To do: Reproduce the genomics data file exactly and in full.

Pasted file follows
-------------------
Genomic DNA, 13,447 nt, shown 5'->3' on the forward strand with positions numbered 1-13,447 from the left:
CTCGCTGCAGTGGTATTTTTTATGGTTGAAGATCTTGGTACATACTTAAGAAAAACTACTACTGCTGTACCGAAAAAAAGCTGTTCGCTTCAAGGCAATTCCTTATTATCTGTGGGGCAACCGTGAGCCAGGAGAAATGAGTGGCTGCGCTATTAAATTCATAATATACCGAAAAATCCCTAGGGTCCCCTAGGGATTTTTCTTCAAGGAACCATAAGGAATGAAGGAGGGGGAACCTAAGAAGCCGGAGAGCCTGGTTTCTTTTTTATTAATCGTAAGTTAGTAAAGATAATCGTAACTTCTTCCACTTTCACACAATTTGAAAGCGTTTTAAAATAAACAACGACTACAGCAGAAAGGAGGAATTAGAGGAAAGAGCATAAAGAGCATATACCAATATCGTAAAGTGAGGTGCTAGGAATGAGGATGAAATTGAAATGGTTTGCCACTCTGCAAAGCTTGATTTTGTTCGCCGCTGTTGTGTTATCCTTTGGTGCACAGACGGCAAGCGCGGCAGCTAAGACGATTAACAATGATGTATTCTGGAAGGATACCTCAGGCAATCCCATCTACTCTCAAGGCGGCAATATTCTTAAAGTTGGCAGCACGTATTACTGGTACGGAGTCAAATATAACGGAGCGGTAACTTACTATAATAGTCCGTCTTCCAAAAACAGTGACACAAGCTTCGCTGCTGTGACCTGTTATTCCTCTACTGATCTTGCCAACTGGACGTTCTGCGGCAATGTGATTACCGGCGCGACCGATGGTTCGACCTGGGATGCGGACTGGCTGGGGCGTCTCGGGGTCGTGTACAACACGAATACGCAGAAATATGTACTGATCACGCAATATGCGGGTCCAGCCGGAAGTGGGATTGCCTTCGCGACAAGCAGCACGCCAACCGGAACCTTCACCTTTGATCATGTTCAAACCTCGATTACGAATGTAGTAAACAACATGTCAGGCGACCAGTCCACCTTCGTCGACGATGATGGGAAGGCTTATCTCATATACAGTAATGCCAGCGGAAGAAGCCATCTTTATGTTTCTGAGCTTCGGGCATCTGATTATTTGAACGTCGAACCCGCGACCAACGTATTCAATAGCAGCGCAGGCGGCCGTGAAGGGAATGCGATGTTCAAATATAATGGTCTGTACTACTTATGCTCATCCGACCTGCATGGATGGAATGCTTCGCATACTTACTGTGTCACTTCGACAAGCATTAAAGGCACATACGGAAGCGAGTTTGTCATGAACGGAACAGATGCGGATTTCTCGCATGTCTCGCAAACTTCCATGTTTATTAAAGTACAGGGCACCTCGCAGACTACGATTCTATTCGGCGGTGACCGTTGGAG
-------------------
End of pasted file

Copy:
Genomic DNA, 13,447 nt, shown 5'->3' on the forward strand with positions numbered 1-13,447 from the left:
CTCGCTGCAGTGGTATTTTTTATGGTTGAAGATCTTGGTACATACTTAAGAAAAACTACTACTGCTGTACCGAAAAAAAGCTGTTCGCTTCAAGGCAATTCCTTATTATCTGTGGGGCAACCGTGAGCCAGGAGAAATGAGTGGCTGCGCTATTAAATTCATAATATACCGAAAAATCCCTAGGGTCCCCTAGGGATTTTTCTTCAAGGAACCATAAGGAATGAAGGAGGGGGAACCTAAGAAGCCGGAGAGCCTGGTTTCTTTTTTATTAATCGTAAGTTAGTAAAGATAATCGTAACTTCTTCCACTTTCACACAATTTGAAAGCGTTTTAAAATAAACAACGACTACAGCAGAAAGGAGGAATTAGAGGAAAGAGCATAAAGAGCATATACCAATATCGTAAAGTGAGGTGCTAGGAATGAGGATGAAATTGAAATGGTTTGCCACTCTGCAAAGCTTGATTTTGTTCGCCGCTGTTGTGTTATCCTTTGGTGCACAGACGGCAAGCGCGGCAGCTAAGACGATTAACAATGATGTATTCTGGAAGGATACCTCAGGCAATCCCATCTACTCTCAAGGCGGCAATATTCTTAAAGTTGGCAGCACGTATTACTGGTACGGAGTCAAATATAACGGAGCGGTAACTTACTATAATAGTCCGTCTTCCAAAAACAGTGACACAAGCTTCGCTGCTGTGACCTGTTATTCCTCTACTGATCTTGCCAACTGGACGTTCTGCGGCAATGTGATTACCGGCGCGACCGATGGTTCGACCTGGGATGCGGACTGGCTGGGGCGTCTCGGGGTCGTGTACAACACGAATACGCAGAAATATGTACTGATCACGCAATATGCGGGTCCAGCCGGAAGTGGGATTGCCTTCGCGACAAGCAGCACGCCAACCGGAACCTTCACCTTTGATCATGTTCAAACCTCGATTACGAATGTAGTAAACAACATGTCAGGCGACCAGTCCACCTTCGTCGACGATGATGGGAAGGCTTATCTCATATACAGTAATGCCAGCGGAAGAAGCCATCTTTATGTTTCTGAGCTTCGGGCATCTGATTATTTGAACGTCGAACCCGCGACCAACGTATTCAATAGCAGCGCAGGCGGCCGTGAAGGGAATGCGATGTTCAAATATAATGGTCTGTACTACTTATGCTCATCCGACCTGCATGGATGGAATGCTTCGCATACTTACTGTGTCACTTCGACAAGCATTAAAGGCACATACGGAAGCGAGTTTGTCATGAACGGAACAGATGCGGATTTCTCGCATGTCTCGCAAACTTCCATGTTTATTAAAGTACAGGGCACCTCGCAGACTACGATTCTATTCGGCGGTGACCGTTGGAG